We’re big fans of colonoscopies around our house. Well, maybe big fans is a bit strong. They aren’t the most pleasant of experiences, and they’re not the most polite dinner-table conversation subject you can think of (although that doesn’t stop Kerry from asking anybody, anywhere if they’ve had their colonoscopy). But they allowed us to catch her colon cancer at an early stage; my most recent one found a couple of polyps, so it’s helping me avoid cancer. So all in all, we’re fans of the colonoscopy.

Add to that the fact that Kerry and I both enjoy classical music, she’s a pianist, we have season tickets to the symphony, and we’re band parents since forever ago.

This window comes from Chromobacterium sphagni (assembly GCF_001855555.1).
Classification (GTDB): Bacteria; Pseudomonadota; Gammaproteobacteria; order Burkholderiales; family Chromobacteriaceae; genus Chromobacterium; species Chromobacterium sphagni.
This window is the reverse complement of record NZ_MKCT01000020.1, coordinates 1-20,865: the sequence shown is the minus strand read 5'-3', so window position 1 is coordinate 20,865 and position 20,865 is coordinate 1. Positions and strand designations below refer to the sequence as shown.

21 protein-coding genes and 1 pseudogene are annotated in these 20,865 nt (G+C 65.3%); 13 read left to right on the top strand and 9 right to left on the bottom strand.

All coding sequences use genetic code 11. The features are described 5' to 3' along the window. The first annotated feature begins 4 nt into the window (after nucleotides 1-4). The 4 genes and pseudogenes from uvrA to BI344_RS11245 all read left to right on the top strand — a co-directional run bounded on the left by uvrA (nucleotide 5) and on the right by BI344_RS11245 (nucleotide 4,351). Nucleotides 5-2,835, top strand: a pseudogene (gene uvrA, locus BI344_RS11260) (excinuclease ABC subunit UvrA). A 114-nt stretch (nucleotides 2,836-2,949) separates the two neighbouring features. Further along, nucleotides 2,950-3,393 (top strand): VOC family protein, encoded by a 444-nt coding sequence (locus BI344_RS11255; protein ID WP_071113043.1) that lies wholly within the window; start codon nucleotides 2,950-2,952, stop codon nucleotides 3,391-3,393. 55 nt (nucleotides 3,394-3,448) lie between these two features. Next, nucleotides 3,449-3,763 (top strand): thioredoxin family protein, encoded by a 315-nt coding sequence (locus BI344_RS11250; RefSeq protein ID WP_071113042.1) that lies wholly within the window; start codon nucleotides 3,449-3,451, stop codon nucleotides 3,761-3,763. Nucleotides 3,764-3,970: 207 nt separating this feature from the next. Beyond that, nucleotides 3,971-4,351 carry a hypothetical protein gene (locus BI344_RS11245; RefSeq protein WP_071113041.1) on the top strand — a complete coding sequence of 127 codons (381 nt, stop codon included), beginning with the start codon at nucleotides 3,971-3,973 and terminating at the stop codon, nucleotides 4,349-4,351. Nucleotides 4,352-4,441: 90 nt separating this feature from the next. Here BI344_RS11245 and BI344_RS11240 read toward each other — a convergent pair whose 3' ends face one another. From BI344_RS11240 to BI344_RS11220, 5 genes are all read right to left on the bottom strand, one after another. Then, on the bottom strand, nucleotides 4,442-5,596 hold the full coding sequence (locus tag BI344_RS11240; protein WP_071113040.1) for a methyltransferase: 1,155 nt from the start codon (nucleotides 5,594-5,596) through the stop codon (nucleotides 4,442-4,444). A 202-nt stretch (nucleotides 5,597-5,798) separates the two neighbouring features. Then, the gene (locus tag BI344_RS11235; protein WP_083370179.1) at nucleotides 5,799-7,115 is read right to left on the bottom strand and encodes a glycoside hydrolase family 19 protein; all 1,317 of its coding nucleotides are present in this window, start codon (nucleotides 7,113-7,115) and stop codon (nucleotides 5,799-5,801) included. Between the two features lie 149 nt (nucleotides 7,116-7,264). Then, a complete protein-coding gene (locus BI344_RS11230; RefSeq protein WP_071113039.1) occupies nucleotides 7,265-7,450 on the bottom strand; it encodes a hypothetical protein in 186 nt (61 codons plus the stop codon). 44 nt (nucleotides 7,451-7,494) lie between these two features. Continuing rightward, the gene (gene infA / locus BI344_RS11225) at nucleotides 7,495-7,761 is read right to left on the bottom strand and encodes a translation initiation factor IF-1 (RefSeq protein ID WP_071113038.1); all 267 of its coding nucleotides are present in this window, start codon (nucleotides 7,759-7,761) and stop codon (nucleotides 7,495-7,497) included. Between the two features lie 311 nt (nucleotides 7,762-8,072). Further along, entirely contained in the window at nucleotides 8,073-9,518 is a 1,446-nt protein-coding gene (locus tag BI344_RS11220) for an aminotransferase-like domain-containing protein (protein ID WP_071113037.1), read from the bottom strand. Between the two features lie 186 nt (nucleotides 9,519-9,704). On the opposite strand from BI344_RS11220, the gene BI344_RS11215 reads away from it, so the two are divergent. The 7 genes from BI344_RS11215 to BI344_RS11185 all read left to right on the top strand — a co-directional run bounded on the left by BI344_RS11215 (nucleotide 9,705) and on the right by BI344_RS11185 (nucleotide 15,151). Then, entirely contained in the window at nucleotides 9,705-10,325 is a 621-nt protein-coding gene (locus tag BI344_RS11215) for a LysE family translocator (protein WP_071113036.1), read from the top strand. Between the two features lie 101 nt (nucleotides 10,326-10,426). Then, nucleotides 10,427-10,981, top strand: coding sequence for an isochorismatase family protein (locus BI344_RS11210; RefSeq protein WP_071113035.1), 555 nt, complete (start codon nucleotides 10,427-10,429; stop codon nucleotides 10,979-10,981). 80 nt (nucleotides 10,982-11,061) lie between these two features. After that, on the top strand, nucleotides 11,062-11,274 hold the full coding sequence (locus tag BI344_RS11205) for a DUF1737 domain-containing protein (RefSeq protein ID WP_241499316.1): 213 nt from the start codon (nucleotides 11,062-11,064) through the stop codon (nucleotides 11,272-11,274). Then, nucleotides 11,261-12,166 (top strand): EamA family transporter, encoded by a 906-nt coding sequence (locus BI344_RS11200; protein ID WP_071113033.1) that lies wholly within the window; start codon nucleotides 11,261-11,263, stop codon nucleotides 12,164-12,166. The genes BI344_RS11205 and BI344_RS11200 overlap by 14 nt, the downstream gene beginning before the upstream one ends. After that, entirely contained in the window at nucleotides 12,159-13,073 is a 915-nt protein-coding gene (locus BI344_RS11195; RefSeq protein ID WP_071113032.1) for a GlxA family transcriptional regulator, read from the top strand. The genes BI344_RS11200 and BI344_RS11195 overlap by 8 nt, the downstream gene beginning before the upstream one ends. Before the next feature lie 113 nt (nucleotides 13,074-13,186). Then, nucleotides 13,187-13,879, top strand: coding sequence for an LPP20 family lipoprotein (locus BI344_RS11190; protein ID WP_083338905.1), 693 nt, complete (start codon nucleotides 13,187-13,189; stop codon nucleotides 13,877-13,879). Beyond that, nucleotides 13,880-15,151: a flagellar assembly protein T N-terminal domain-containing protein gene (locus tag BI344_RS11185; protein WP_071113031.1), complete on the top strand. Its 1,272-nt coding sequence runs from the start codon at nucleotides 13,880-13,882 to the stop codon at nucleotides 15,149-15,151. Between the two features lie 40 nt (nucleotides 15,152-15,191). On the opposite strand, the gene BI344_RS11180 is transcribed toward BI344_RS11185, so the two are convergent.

Then how cool is it to run across a recent statistical experimental study that suggests that doctors who listen to Mozart while performing a colonoscopy do a better job of finding and identifying precancerous polyps. (Who thinks up these studies, anyway?) One doctor’s detection rate went from 30% without Mozart to 66% with Mozart.

What explains the improvement? O’Shea said listening to Mozart seems to bring a short-term improvement in “spatial temporal reasoning” – another manifestation of the so-called “Mozart effect” that brain scientists have been talking about for years. In any case, she said, there’s clear evidence that higher detection rates are linked to a reduction in the incidence of colon cancer.

Maybe for our next round of colonoscopies we need to take in an iPod filled with Mozart to play for our doctors. I wonder if anybody has done a similar study using Metallica?

You can find the story here.

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